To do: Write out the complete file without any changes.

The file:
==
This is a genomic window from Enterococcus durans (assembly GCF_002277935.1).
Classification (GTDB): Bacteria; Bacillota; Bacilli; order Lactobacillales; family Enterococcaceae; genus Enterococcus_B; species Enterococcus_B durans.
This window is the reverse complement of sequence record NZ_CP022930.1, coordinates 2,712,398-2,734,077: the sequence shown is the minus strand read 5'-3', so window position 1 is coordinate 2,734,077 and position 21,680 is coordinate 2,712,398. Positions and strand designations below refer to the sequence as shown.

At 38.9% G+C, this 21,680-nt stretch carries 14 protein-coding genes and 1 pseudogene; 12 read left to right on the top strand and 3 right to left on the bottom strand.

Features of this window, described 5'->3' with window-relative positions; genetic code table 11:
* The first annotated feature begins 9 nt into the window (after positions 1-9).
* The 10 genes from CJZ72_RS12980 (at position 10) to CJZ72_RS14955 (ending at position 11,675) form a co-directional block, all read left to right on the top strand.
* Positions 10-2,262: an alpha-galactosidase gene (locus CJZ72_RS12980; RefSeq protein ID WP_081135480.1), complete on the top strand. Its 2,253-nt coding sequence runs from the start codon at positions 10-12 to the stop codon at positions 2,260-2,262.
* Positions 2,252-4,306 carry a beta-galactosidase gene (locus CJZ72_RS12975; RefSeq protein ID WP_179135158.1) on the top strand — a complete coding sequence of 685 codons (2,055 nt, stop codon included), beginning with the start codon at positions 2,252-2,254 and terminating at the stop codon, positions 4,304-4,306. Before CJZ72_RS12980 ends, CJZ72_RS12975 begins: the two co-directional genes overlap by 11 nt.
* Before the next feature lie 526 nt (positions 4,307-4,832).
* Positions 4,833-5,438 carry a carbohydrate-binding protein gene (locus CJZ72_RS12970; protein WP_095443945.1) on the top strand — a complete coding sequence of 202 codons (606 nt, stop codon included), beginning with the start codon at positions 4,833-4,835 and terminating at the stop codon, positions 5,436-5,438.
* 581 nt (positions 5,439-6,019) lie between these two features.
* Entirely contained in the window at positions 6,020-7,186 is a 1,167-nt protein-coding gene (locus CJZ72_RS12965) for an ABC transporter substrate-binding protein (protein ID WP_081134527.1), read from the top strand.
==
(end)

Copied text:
This is a genomic window from Enterococcus durans (assembly GCF_002277935.1).
Classification (GTDB): Bacteria; Bacillota; Bacilli; order Lactobacillales; family Enterococcaceae; genus Enterococcus_B; species Enterococcus_B durans.
This window is the reverse complement of sequence record NZ_CP022930.1, coordinates 2,712,398-2,734,077: the sequence shown is the minus strand read 5'-3', so window position 1 is coordinate 2,734,077 and position 21,680 is coordinate 2,712,398. Positions and strand designations below refer to the sequence as shown.

At 38.9% G+C, this 21,680-nt stretch carries 14 protein-coding genes and 1 pseudogene; 12 read left to right on the top strand and 3 right to left on the bottom strand.

Features of this window, described 5'->3' with window-relative positions; genetic code table 11:
* The first annotated feature begins 9 nt into the window (after positions 1-9).
* The 10 genes from CJZ72_RS12980 (at position 10) to CJZ72_RS14955 (ending at position 11,675) form a co-directional block, all read left to right on the top strand.
* Positions 10-2,262: an alpha-galactosidase gene (locus CJZ72_RS12980; RefSeq protein ID WP_081135480.1), complete on the top strand. Its 2,253-nt coding sequence runs from the start codon at positions 10-12 to the stop codon at positions 2,260-2,262.
* Positions 2,252-4,306 carry a beta-galactosidase gene (locus CJZ72_RS12975; RefSeq protein ID WP_179135158.1) on the top strand — a complete coding sequence of 685 codons (2,055 nt, stop codon included), beginning with the start codon at positions 2,252-2,254 and terminating at the stop codon, positions 4,304-4,306. Before CJZ72_RS12980 ends, CJZ72_RS12975 begins: the two co-directional genes overlap by 11 nt.
* Before the next feature lie 526 nt (positions 4,307-4,832).
* Positions 4,833-5,438 carry a carbohydrate-binding protein gene (locus CJZ72_RS12970; protein WP_095443945.1) on the top strand — a complete coding sequence of 202 codons (606 nt, stop codon included), beginning with the start codon at positions 4,833-4,835 and terminating at the stop codon, positions 5,436-5,438.
* 581 nt (positions 5,439-6,019) lie between these two features.
* Entirely contained in the window at positions 6,020-7,186 is a 1,167-nt protein-coding gene (locus CJZ72_RS12965) for an ABC transporter substrate-binding protein (protein ID WP_081134527.1), read from the top strand.